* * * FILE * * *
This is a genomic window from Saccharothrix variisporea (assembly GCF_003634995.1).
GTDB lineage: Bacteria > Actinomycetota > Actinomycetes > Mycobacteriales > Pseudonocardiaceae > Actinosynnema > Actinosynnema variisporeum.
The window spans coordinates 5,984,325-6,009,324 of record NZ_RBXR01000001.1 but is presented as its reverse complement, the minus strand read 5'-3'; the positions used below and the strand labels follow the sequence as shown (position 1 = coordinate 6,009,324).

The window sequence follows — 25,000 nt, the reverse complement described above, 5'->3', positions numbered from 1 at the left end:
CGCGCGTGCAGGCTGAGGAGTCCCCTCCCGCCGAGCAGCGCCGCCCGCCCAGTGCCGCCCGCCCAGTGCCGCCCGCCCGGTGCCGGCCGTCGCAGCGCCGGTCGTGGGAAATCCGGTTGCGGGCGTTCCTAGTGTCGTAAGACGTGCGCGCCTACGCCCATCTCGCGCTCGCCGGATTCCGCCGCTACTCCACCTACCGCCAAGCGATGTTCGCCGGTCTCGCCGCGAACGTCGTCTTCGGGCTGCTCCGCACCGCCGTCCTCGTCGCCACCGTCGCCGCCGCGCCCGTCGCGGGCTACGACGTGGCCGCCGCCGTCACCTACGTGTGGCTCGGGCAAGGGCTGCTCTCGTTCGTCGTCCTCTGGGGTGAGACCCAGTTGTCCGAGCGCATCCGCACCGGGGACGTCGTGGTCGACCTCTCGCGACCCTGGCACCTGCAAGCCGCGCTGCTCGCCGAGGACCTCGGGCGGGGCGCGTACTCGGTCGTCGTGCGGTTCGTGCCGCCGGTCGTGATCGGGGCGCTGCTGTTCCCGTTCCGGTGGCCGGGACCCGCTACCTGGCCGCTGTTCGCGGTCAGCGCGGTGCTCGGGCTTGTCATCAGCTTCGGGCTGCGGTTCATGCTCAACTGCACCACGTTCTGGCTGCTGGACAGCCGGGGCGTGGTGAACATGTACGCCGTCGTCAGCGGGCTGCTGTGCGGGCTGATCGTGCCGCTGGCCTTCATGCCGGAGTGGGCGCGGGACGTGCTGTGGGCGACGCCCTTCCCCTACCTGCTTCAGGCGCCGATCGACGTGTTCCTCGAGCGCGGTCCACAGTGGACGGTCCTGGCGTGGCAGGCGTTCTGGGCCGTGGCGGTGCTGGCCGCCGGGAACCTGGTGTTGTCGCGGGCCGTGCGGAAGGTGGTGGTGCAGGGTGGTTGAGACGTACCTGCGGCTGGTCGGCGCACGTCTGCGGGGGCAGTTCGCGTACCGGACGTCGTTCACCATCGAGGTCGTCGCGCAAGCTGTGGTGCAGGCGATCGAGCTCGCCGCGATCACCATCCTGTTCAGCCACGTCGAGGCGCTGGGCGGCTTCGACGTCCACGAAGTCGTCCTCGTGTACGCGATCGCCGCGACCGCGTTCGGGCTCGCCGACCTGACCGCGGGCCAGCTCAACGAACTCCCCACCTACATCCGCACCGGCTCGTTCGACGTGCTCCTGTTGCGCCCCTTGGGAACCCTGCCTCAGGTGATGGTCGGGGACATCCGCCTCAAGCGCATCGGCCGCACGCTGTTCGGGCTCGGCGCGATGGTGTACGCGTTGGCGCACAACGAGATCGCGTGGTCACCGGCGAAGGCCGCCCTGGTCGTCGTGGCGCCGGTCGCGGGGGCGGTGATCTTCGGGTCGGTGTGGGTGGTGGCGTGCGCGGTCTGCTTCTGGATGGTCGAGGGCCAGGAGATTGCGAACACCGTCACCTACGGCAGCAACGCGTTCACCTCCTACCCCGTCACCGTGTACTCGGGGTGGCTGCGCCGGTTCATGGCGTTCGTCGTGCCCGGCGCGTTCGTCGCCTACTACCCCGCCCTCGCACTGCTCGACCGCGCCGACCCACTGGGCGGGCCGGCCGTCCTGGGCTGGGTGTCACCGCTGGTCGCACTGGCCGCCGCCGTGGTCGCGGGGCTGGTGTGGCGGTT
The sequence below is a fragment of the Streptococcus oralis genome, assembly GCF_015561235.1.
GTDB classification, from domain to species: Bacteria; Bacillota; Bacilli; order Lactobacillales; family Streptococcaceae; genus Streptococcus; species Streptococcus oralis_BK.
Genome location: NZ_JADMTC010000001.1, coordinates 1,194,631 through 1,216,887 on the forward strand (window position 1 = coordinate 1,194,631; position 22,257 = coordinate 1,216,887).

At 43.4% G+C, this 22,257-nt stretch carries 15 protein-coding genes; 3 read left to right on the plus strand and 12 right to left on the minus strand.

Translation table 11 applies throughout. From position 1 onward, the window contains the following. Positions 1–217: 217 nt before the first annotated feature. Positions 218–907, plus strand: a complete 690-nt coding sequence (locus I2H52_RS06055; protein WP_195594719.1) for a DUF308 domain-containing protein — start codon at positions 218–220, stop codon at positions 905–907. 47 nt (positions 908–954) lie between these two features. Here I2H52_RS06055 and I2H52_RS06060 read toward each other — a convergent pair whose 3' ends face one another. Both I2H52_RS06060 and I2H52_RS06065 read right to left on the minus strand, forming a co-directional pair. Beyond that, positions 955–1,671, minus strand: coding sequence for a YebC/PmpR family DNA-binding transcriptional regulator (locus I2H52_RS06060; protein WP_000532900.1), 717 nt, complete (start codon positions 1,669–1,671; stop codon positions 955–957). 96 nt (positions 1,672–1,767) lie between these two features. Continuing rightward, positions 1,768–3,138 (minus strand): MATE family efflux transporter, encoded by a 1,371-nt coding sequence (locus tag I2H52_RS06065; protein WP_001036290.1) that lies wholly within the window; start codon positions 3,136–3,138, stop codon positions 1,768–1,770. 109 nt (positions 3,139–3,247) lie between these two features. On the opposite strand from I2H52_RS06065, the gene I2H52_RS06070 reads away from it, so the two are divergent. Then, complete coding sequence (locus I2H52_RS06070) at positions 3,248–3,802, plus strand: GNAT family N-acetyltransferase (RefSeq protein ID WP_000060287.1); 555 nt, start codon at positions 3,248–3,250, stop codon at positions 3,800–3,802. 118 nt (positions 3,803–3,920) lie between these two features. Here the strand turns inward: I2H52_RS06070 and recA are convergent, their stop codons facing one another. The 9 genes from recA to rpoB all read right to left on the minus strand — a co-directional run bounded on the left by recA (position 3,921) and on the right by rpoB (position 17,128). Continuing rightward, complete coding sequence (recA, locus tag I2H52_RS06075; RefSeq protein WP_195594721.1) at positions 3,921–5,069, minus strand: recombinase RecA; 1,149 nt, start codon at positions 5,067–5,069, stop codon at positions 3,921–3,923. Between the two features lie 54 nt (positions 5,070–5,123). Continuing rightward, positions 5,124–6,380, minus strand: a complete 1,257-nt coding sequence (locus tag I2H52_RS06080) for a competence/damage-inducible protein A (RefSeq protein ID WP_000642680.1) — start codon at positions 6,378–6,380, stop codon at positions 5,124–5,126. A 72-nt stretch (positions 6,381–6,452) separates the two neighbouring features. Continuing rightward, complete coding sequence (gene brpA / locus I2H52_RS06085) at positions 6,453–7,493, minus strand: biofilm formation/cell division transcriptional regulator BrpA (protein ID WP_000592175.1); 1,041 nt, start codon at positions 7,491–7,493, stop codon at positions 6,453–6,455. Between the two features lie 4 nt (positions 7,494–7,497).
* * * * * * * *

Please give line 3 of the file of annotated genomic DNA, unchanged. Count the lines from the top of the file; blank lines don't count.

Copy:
The window spans coordinates 5,984,325-6,009,324 of record NZ_RBXR01000001.1 but is presented as its reverse complement, the minus strand read 5'-3'; the positions used below and the strand labels follow the sequence as shown (position 1 = coordinate 6,009,324).